Book Review: New In Print
A new collection from one of our most fearless writers
Reviewed by John Davidson, Fri., March 20, 2009
Don't Cry: Storiesby Mary Gaitskill
Pantheon, 240 pp., $23.95
Mary Gaitskill is one of our most fearless writers. Her first two story collections, Bad Behavior and Because They Wanted To, earned a level of attention that stumbled awkwardly in the gap between popular acclaim and cult following, and it seemed that for some readers, the sharp intelligence of Gaitskill's prose was obscured by the edgy nature of her subject matter. Many of those stories essayed the inner lives of characters – typically women – led astray by the darker impulses of their sexuality, and it was only with her second novel, Veronica, nominated for a National Book Award in 2006, that Gaitskill earned the recognition that the brilliance and individuality of her language merited. Veronica was an older, wiser book, a meditation on the fleeting nature of beauty, on aging and mortality, and it found success without any sacrifice to the honesty of its author's cool, clear-eyed vision. In "Today I'm Yours," a story from her new collection, Don't Cry, the narrator is a writer who, much like Gaitskill, published her first book at 33 and found herself plunged headlong into troubled waters: "I did not realize I had made monsters, nor how strong they were. ... Everywhere I went, it seemed, my monsters had preceded me, and by the time I appeared people saw me through their aura. ... I left the monsters behind and moved to California." The stories in Don't Cry were written over a period of 10 years, and they offer a palpable sense of an artist in transition. Most notably, there are experiments of form and style, culminating in the title story, a complex morality tale about a woman coming to terms with faith and faithlessness in the wake of her husband's death as she accompanies a friend on an adoption trip to Ethiopia.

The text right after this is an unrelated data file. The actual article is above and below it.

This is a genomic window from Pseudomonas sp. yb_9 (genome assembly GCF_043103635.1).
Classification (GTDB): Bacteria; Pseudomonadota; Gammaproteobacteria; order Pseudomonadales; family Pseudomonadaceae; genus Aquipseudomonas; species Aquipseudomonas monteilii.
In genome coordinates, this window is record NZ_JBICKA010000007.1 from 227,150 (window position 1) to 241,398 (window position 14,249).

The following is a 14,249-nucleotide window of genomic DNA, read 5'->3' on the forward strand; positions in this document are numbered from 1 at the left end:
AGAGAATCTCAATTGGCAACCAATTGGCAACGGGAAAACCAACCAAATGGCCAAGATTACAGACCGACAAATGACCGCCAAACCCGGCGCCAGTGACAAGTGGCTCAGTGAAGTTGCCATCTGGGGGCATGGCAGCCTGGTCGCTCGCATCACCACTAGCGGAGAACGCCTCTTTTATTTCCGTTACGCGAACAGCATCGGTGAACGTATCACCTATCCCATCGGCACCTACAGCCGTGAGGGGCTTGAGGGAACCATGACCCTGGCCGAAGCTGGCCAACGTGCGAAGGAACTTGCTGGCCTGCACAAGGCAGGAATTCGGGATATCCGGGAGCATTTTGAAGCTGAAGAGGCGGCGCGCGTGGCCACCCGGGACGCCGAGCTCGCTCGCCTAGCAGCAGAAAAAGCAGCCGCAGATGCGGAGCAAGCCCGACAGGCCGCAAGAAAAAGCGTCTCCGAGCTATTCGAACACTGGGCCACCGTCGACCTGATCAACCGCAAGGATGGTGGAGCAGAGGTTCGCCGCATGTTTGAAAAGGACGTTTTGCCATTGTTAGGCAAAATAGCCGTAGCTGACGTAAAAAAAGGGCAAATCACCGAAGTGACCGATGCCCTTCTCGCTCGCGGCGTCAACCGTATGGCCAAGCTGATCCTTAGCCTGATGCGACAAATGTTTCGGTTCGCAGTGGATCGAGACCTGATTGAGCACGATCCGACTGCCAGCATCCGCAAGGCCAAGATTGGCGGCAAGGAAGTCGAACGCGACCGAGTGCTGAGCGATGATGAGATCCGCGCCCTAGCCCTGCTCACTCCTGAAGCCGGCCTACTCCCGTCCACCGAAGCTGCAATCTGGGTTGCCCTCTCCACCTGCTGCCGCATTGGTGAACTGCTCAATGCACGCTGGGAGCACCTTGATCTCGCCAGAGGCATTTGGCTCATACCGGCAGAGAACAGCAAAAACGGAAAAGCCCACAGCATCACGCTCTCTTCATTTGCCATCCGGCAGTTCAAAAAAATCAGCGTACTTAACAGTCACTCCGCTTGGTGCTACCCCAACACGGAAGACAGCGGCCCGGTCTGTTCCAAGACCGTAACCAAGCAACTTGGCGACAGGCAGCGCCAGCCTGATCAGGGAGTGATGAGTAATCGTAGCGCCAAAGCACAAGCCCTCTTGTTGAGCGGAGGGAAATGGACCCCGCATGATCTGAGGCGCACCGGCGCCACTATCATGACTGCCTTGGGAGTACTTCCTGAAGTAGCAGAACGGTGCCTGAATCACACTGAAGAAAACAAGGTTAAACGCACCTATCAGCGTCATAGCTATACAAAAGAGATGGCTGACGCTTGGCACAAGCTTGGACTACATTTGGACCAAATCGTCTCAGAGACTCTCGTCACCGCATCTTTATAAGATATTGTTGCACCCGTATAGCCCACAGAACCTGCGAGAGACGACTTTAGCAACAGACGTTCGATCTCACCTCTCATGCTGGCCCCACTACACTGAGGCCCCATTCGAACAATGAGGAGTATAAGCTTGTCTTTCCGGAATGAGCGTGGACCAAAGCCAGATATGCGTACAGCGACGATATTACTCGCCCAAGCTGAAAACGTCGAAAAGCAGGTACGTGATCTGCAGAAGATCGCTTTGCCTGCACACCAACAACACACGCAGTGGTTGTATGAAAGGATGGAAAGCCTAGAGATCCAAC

Some of these stories – "Folk Song" and "The Agonized Face" – possess a journalistic feel. There's an overt sense here of Gaitskill using stories to work out her ideas on issues of feminism and sexuality, on the war in Iraq. As a consequence, not all of the stories possess the requisite authority. But, when a brilliant leap occurs, as with the technically daring, multiple points-of-view "The Arms and Legs of the Lake," what you're most inclined to feel is gratitude for a writer who continues to take such risks.